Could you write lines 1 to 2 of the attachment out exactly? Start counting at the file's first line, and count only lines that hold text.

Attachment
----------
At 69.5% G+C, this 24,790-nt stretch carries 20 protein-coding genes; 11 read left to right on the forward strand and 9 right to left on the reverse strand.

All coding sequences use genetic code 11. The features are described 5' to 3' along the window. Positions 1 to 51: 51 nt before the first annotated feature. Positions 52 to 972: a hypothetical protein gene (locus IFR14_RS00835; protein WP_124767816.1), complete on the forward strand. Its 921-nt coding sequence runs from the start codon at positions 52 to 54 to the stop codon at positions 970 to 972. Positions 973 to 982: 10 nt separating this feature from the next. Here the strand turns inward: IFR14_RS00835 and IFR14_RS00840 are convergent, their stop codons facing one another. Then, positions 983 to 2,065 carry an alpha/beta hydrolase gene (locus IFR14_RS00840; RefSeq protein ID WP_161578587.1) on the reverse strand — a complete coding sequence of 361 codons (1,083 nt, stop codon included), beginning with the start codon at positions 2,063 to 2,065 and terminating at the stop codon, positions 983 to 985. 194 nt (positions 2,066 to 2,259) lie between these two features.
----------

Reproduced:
At 69.5% G+C, this 24,790-nt stretch carries 20 protein-coding genes; 11 read left to right on the forward strand and 9 right to left on the reverse strand.

All coding sequences use genetic code 11. The features are described 5' to 3' along the window. Positions 1 to 51: 51 nt before the first annotated feature. Positions 52 to 972: a hypothetical protein gene (locus IFR14_RS00835; protein WP_124767816.1), complete on the forward strand. Its 921-nt coding sequence runs from the start codon at positions 52 to 54 to the stop codon at positions 970 to 972. Positions 973 to 982: 10 nt separating this feature from the next. Here the strand turns inward: IFR14_RS00835 and IFR14_RS00840 are convergent, their stop codons facing one another. Then, positions 983 to 2,065 carry an alpha/beta hydrolase gene (locus IFR14_RS00840; RefSeq protein ID WP_161578587.1) on the reverse strand — a complete coding sequence of 361 codons (1,083 nt, stop codon included), beginning with the start codon at positions 2,063 to 2,065 and terminating at the stop codon, positions 983 to 985. 194 nt (positions 2,066 to 2,259) lie between these two features.